With russeted shoulders and lumpy shapes, the first apples of summer may not be the most beautiful fruit. But apple aficionados argue that old-fashioned varieties rank among the most delicious.
That's why an early crop of Gravenstein apples gets farmers and foodies buzzing.
An heirloom variety that once dominated California apple orchards, the Gravenstein is to apples what Brandywine is to tomatoes. It's the old-timer people really crave.
"Why the Gravenstein is so special, it has a long history, particularly in California," said Rebecca North, head buyer for the FruitGuys. "Typically, it's the first apple of the season and starts the harvest."
The FruitGuys, based in San Francisco, supplies fruits and vegetables direct to businesses and homes while working with small farmers to preserve heirloom varieties.
"It's a really short window," said Chris Mittelstaedt, founder and CEO of the FruitGuys. "They don't store well. We get them in from the farms and literally deliver them overnight."
Through Friday, the FruitGuys will accept orders for their special Gravenstein box with a portion of proceeds supporting small Northern California farmers. The boxes also help the Slow Food Gravenstein Apple Presidium, a project of the FruitGuys and Slow Food Russian River to encourage farmers to grow more heirloom varieties.
"This is our seventh year of doing this fundraiser," Mittelstaedt said. "One farm used the money to plant more Gravenstein trees."
Older fruit varieties represent the next big wave of heirloom food. As consumers get interested in these almost-lost apples, the thinking goes, demand will grow, too.
"Totally," North said. "One of our goals around this project is introducing people to varieties that they may have heard of or remember from their youth. In addition, we're getting small farms to still try and grow these apples. In the end, the consumer gets an exceptional piece of fruit."
Gravensteins may be the most familiar of these heirlooms, although many more are waiting to be discovered. More than 7,500 varieties are grown in the United States, but only five -- Red Delicious, Golden Delicious, Gala, Fuji and Granny Smith -- account for most of the national crop.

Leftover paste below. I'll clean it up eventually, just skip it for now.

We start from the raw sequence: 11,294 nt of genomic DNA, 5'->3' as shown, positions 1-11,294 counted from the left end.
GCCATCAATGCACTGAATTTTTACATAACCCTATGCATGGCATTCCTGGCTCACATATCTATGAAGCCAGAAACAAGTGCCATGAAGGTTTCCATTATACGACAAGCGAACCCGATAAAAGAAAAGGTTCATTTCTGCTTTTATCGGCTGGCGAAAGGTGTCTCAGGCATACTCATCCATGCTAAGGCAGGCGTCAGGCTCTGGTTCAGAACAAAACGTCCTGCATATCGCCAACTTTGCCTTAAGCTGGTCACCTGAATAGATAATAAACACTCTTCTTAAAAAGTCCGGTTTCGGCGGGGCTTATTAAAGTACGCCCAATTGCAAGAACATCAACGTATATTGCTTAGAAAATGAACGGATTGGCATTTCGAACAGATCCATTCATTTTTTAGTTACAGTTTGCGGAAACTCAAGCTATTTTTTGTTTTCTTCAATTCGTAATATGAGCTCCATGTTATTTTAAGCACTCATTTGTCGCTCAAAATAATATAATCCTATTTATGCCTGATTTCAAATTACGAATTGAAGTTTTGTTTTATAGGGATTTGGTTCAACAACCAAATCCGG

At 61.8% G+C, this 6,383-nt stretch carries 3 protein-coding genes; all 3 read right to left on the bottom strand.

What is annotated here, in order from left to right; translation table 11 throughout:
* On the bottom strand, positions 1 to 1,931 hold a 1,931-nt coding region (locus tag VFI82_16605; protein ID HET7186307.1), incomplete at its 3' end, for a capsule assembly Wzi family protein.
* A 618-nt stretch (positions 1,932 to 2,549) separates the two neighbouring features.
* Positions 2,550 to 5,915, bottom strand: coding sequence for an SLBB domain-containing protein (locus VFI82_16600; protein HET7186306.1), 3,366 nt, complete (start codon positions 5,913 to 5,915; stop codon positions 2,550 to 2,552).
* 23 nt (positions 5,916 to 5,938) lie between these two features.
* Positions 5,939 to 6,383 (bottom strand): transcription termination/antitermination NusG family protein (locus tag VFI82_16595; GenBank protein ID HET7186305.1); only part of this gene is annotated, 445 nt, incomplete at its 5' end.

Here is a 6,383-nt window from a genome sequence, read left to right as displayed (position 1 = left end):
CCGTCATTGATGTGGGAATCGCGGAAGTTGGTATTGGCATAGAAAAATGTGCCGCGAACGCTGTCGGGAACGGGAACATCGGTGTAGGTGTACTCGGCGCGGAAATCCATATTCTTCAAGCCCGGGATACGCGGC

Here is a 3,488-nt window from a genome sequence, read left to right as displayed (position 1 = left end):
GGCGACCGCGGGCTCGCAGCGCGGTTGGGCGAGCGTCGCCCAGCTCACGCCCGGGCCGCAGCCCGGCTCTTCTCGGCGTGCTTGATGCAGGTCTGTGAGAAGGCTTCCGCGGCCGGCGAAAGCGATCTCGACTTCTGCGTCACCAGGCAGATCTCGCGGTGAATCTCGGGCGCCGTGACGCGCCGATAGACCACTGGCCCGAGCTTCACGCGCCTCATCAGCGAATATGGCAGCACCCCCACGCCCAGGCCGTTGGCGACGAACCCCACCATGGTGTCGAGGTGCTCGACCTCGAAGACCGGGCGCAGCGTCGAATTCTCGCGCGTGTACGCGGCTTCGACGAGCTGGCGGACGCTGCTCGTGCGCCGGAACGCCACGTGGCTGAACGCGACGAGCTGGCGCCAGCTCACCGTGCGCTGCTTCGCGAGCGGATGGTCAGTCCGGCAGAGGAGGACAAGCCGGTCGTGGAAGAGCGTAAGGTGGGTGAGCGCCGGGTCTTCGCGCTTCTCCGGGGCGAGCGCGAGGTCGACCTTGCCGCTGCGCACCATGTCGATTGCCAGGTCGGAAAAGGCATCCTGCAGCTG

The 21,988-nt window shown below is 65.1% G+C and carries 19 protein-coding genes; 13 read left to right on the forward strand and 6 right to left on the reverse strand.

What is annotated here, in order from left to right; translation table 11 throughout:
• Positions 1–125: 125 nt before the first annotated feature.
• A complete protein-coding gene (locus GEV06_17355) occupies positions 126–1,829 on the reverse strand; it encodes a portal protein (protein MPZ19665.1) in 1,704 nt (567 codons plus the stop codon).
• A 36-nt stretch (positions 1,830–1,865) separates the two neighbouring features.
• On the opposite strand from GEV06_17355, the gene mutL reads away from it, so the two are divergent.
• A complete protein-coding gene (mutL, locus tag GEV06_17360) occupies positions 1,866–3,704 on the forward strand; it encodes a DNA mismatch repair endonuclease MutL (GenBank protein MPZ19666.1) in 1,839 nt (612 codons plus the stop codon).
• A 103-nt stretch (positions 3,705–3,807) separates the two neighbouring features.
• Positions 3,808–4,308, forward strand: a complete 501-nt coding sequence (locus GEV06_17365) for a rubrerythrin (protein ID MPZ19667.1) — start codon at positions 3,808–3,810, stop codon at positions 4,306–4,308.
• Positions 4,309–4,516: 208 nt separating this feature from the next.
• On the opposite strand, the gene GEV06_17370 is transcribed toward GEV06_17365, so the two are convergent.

"We've had an almost ideal growing season," Sebastopol farmer Stan Devoto said of his Gravensteins, which are peaking now in his Sonoma County orchard. "We had a lot of warm weather and very, very little rain."
That combination has spurred apples to ripen about two weeks early. That early bird trend should continue throughout this season's harvest with other varieties, too.
Short-stemmed and precious, Gravensteins can be difficult to get to market. The apples literally push themselves off the tree.
"Before we even start picking, we lose about 30 percent each season," Devoto said. "Their season lasts only about three weeks. Their storage life also is very short."
"With the FruitGuys' help, I recently planted a lot more," said Devoto, an apple grower since 1975. "We've got more than 100 varieties now. It will take four to six years before we harvest some of those, but when we do, we'll have a good representation of apples."
He added:. "These heirlooms are a big commitment. ... But I'm kind of excited about the future."
Besides his Gravensteins, Devoto also is partial to Ashmead's Kernel (an 18th century English dessert variety), Arkansas Black (first reported in 1870) and Mutsu (Japan's "million-dollar apple," also known as Crispin).
"Ashmead's Kernel is cosmetically challenged," Devoto said of the brown apple that looks like a Bosc pear. "They have to be sorted by hand. But flavor wise, they're incredible. They come right after the Gravensteins."
Most modern commercial apple varieties can spend weeks, even months, in cold storage before shipping. But not the Gravenstein. Named a "heritage food" by Slow Food USA, the Gravenstein dates back to 1669 and its native Denmark. According to Gravenstein lore, the first California tree was planted in 1811 at Fort Ross on the North Coast. Since the 1960s, vineyards and development have squeezed most of the apple orchards out of business.
Much of the Gravenstein crop traditionally goes to applesauce or cider. Jolie Devoto Wade, Stan Devoto's daughter, started a hard-cider business -- Apple Sauced Cider -- to use up the family's less-than-perfect apples. Her 100 percent Gravenstein hard cider will be ready in October.
The best way to enjoy Gravensteins is fresh. What they may lack in looks, they make up in sweet-tart flavor.
Said North, "They might not be perfectly flawless, but they taste amazing. Once you take a bite, you forget what that piece of fruit looked like on the outside."
Call The Bee's Debbie Arrington, (916) 321-1075. Follow her on Twitter @debarrington.
Call The Bees Debbie Arrington, (916) 321-1075. Follow her on Twitter @debarrington